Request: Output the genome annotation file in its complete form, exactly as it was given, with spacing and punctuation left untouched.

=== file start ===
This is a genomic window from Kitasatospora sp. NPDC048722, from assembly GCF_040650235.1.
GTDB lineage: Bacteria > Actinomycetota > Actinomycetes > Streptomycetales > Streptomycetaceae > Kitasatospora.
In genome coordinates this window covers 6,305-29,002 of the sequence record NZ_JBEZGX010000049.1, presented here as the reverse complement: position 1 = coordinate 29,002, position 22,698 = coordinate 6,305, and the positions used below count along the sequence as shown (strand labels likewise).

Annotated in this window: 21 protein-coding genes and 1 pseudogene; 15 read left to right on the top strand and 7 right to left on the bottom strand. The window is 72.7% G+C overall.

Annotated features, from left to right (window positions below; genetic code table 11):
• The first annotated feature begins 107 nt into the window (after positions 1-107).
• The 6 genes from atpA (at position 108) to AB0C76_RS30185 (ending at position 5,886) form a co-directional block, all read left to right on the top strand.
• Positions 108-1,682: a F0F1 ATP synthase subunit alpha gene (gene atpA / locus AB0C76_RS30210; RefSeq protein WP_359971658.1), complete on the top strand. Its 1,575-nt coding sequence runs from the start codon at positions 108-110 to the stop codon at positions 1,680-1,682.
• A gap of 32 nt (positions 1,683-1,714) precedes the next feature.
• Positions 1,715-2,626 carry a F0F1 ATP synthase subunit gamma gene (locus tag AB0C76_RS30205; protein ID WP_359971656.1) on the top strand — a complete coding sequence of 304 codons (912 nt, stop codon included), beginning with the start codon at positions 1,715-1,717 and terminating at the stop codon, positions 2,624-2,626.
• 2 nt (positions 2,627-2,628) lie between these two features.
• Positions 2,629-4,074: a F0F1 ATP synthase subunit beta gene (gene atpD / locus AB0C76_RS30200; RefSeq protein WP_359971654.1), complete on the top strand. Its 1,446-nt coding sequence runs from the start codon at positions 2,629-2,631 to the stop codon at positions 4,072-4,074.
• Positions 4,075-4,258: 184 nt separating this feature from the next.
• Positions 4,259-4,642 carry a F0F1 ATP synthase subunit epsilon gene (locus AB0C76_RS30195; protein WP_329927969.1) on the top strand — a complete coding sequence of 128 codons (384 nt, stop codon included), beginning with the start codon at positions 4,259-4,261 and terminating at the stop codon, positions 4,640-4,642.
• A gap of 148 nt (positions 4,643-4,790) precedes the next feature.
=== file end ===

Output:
This is a genomic window from Kitasatospora sp. NPDC048722, from assembly GCF_040650235.1.
GTDB lineage: Bacteria > Actinomycetota > Actinomycetes > Streptomycetales > Streptomycetaceae > Kitasatospora.
In genome coordinates this window covers 6,305-29,002 of the sequence record NZ_JBEZGX010000049.1, presented here as the reverse complement: position 1 = coordinate 29,002, position 22,698 = coordinate 6,305, and the positions used below count along the sequence as shown (strand labels likewise).

Annotated in this window: 21 protein-coding genes and 1 pseudogene; 15 read left to right on the top strand and 7 right to left on the bottom strand. The window is 72.7% G+C overall.

Annotated features, from left to right (window positions below; genetic code table 11):
• The first annotated feature begins 107 nt into the window (after positions 1-107).
• The 6 genes from atpA (at position 108) to AB0C76_RS30185 (ending at position 5,886) form a co-directional block, all read left to right on the top strand.
• Positions 108-1,682: a F0F1 ATP synthase subunit alpha gene (gene atpA / locus AB0C76_RS30210; RefSeq protein WP_359971658.1), complete on the top strand. Its 1,575-nt coding sequence runs from the start codon at positions 108-110 to the stop codon at positions 1,680-1,682.
• A gap of 32 nt (positions 1,683-1,714) precedes the next feature.
• Positions 1,715-2,626 carry a F0F1 ATP synthase subunit gamma gene (locus tag AB0C76_RS30205; protein ID WP_359971656.1) on the top strand — a complete coding sequence of 304 codons (912 nt, stop codon included), beginning with the start codon at positions 1,715-1,717 and terminating at the stop codon, positions 2,624-2,626.
• 2 nt (positions 2,627-2,628) lie between these two features.
• Positions 2,629-4,074: a F0F1 ATP synthase subunit beta gene (gene atpD / locus AB0C76_RS30200; RefSeq protein WP_359971654.1), complete on the top strand. Its 1,446-nt coding sequence runs from the start codon at positions 2,629-2,631 to the stop codon at positions 4,072-4,074.
• Positions 4,075-4,258: 184 nt separating this feature from the next.
• Positions 4,259-4,642 carry a F0F1 ATP synthase subunit epsilon gene (locus AB0C76_RS30195; protein WP_329927969.1) on the top strand — a complete coding sequence of 128 codons (384 nt, stop codon included), beginning with the start codon at positions 4,259-4,261 and terminating at the stop codon, positions 4,640-4,642.
• A gap of 148 nt (positions 4,643-4,790) precedes the next feature.